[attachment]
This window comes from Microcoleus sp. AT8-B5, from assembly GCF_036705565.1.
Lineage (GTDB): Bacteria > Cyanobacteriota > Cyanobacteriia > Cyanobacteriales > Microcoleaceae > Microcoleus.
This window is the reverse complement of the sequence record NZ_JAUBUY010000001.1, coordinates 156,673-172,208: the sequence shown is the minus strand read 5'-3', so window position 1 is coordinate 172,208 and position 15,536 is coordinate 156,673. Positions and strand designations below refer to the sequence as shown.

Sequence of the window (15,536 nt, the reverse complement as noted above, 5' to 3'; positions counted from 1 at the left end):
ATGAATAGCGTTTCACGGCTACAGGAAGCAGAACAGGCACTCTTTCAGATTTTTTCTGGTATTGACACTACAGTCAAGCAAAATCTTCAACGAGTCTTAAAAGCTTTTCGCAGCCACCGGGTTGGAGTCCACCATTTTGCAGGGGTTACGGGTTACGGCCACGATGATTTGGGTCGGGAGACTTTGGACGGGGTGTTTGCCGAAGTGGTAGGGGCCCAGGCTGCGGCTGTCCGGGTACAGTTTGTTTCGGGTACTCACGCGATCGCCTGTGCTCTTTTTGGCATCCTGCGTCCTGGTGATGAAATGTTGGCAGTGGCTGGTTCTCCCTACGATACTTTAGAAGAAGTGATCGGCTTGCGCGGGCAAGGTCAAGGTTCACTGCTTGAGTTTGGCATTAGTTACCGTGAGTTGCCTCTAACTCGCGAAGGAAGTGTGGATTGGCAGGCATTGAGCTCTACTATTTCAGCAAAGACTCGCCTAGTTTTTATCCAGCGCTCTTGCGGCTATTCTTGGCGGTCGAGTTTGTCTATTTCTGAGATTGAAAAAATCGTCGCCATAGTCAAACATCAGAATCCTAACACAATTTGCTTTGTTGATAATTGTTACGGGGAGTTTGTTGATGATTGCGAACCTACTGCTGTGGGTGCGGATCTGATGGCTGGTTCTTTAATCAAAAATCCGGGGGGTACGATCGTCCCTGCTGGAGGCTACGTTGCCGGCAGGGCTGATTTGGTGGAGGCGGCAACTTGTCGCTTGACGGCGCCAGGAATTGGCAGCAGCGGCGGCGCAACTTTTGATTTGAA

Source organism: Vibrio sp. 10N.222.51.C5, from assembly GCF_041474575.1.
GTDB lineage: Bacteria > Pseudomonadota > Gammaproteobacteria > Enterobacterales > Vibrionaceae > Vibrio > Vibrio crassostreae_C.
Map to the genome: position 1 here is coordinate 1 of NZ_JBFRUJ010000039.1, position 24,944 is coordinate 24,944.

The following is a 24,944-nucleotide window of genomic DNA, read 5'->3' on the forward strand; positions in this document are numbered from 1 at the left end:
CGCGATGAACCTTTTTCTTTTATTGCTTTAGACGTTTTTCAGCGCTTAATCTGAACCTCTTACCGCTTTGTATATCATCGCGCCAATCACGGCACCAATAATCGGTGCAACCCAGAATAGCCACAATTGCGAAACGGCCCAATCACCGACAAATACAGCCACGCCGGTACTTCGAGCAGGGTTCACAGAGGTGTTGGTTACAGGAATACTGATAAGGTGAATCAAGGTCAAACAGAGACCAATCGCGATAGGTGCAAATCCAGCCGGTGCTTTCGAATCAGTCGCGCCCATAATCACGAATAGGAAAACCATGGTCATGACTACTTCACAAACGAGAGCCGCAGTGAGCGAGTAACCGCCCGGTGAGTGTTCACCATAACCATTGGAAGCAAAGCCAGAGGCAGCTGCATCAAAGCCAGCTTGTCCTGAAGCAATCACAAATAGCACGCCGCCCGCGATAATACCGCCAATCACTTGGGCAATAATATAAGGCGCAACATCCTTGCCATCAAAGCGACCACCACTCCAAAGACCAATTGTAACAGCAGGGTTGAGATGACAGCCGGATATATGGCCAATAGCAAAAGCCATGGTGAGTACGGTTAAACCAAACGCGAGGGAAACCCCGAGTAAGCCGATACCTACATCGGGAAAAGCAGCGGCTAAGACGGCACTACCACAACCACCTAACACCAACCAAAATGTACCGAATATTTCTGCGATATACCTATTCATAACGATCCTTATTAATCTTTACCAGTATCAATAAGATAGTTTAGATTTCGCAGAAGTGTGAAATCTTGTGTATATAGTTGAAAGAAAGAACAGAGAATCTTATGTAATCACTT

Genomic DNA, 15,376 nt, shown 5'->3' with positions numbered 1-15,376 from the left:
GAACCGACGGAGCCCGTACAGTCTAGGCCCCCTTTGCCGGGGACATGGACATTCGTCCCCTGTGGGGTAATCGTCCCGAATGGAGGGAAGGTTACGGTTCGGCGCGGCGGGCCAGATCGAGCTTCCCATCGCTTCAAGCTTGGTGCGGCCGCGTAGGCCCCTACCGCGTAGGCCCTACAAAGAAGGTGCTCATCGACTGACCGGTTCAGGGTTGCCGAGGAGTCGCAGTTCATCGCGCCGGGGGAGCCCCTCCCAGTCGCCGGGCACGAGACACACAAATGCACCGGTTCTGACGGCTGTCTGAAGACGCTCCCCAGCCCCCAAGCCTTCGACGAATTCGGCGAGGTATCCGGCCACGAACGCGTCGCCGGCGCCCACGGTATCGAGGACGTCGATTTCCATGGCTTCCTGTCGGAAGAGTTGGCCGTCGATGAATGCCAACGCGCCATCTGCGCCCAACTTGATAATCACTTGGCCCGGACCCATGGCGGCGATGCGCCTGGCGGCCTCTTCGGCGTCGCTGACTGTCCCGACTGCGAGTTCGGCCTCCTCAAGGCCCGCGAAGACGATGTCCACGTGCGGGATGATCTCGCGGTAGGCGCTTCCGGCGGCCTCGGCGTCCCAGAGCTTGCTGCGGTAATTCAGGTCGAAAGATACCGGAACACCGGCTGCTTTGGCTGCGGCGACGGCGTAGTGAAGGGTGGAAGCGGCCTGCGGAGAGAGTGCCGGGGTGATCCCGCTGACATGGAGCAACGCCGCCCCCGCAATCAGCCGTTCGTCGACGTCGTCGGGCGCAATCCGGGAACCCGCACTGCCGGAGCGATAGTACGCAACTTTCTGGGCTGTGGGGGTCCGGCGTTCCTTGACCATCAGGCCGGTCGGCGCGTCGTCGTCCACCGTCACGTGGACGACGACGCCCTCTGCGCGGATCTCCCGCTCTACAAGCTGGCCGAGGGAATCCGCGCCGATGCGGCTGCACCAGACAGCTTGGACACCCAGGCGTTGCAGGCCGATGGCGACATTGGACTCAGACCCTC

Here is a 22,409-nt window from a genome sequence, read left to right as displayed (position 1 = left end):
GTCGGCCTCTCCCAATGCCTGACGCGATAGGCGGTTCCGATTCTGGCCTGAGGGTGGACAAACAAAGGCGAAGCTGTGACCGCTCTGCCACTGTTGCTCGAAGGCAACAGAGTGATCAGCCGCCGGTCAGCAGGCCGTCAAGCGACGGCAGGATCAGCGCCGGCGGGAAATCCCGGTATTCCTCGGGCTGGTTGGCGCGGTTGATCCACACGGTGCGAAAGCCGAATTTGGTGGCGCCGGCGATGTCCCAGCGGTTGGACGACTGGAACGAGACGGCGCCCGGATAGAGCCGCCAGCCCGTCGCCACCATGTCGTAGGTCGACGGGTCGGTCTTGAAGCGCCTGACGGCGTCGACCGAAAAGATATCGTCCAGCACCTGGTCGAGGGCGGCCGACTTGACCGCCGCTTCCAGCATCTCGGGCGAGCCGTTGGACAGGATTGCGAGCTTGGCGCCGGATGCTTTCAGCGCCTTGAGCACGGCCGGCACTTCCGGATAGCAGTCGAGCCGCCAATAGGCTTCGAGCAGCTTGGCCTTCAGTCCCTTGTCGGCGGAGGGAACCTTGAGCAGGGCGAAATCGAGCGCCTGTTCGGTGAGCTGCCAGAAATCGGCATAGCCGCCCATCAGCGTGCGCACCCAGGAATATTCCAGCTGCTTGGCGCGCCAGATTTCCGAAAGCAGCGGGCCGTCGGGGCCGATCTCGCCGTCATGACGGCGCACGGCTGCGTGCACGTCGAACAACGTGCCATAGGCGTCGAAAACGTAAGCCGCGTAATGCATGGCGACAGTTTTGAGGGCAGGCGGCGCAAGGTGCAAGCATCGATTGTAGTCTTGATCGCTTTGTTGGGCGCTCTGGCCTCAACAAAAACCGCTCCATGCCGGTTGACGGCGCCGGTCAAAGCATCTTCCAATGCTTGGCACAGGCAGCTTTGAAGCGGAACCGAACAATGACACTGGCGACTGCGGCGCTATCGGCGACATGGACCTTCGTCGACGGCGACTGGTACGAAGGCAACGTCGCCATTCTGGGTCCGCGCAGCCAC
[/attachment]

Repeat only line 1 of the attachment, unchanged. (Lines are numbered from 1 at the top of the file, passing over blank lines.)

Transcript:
This window comes from Microcoleus sp. AT8-B5, from assembly GCF_036705565.1.